The shares have not fallen dramatically since Lone Star opted to walk away in late June, with the company looking to keep investors onside by promising a strategy update alongside first half results on 2 August and a capital markets day in October to highlight the potential in its fluid conveyance and thermal management operations.
Today’s statement confirms trading was ahead of expectations for the six months to 30 June but still 13% lower year-on-year with the first quarter of 2020 largely unaffected by the pandemic. The full year outcome is also expected to be slightly ahead of expectations.
BIG HIT TO CIVIL AEROSPACE
Travel restrictions have badly impacted the aviation sector, which in turn has hit the production lines of the big tier one manufacturers like Airbus and Boeing as well as firms like Senior which provide component parts for planes.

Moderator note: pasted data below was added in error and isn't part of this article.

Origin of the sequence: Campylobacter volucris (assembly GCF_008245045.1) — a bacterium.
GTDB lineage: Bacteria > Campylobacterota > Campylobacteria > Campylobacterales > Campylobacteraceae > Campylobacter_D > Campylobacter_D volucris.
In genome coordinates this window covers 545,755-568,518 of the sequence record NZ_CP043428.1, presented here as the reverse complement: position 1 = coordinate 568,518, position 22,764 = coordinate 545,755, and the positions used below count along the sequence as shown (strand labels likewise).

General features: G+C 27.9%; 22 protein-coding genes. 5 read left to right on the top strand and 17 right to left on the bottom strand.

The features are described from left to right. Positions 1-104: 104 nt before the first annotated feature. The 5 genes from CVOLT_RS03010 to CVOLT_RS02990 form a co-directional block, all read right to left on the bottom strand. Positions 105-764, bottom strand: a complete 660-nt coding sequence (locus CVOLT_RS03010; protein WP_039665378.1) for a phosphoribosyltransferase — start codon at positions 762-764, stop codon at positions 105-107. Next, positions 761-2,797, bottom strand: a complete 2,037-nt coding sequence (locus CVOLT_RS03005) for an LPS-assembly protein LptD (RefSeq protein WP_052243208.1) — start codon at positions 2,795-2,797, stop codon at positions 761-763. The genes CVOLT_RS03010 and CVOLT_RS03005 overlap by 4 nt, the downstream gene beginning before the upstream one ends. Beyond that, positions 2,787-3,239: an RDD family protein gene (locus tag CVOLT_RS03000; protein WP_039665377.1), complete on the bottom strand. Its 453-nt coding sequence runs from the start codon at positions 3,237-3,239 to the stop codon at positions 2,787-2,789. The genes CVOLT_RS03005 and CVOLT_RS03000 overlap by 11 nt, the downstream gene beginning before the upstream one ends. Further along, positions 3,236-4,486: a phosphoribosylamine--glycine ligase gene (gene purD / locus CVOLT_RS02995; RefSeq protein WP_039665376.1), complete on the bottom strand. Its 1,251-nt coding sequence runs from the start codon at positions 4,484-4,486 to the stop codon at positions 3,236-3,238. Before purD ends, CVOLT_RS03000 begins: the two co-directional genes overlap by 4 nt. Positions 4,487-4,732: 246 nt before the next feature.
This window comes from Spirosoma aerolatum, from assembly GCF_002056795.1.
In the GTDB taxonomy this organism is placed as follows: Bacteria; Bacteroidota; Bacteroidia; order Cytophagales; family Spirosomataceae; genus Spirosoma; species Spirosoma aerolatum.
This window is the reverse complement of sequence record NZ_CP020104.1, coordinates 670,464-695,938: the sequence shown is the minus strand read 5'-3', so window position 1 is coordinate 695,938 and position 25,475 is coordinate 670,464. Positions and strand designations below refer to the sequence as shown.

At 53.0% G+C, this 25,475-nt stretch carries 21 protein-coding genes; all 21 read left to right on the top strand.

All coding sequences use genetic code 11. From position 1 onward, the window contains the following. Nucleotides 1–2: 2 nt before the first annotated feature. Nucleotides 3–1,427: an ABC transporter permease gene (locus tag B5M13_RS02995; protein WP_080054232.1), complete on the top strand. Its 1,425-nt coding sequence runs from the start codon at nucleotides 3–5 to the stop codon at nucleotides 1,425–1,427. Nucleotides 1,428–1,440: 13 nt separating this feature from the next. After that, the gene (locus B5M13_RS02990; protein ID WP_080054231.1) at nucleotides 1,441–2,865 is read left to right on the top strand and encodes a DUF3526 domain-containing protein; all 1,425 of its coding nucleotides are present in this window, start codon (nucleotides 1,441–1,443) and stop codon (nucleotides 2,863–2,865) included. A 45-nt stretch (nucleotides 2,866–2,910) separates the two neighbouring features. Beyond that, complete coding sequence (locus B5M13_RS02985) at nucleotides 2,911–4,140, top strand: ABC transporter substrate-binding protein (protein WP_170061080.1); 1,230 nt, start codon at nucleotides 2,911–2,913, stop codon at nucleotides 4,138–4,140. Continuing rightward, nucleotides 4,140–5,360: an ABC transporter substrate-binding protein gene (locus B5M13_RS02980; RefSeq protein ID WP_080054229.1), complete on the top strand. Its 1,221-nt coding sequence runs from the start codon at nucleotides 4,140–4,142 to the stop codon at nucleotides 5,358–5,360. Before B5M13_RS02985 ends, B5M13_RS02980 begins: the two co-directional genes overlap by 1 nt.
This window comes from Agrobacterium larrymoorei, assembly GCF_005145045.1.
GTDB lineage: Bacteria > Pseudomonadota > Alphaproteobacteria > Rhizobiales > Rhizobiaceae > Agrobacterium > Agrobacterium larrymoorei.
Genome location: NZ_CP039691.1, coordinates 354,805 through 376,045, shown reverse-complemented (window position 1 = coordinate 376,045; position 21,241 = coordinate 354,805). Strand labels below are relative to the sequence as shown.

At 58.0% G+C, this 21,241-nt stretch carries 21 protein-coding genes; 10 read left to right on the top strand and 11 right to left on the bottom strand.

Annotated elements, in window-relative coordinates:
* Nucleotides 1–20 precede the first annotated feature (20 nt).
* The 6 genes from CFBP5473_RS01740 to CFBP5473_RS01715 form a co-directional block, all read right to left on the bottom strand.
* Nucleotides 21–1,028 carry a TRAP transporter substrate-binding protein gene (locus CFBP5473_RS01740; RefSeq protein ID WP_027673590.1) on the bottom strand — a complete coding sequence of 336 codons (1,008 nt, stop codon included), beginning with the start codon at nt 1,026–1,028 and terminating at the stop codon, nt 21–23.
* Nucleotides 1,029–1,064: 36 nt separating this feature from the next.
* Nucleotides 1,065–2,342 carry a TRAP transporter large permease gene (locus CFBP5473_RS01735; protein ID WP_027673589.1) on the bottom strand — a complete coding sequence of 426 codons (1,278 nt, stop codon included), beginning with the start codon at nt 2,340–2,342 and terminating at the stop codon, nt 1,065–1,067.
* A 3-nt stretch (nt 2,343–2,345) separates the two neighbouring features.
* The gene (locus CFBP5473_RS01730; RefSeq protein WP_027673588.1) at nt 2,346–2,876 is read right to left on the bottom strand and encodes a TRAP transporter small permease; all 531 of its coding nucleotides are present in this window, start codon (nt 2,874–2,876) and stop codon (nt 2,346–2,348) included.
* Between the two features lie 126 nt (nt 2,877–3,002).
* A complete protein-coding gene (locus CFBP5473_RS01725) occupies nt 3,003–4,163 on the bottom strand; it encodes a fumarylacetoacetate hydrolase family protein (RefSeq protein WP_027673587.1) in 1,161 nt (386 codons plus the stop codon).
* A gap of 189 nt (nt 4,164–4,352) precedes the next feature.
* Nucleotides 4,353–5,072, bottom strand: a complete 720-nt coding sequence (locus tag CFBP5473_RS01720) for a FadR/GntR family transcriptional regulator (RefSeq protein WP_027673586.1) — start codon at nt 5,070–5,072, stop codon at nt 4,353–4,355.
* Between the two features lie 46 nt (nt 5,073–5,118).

However, Senior points to ‘clear signs of recovery’ in its markets with net cash of £61 million coming into the business through the period and the net debt position sitting at £71 million or a fairly comfortable 1.3 times earnings based on consensus 2021 forecasts from Refinitiv.
It expects production volumes for Boeing and Airbus to start to recover towards the end of 2021 and into 2022 with defence markets expected to remain stable.
In 2019, the last set of results unaffected by Covid, 56% of revenue came from civil aerospace, 13% from military and defence aerospace, 11% from land vehicles like passenger cars and heavy trucks as well as 14% from power and energy markets (where it designs and manufactures industrial process control components).
READ MORE ABOUT SENIOR HERE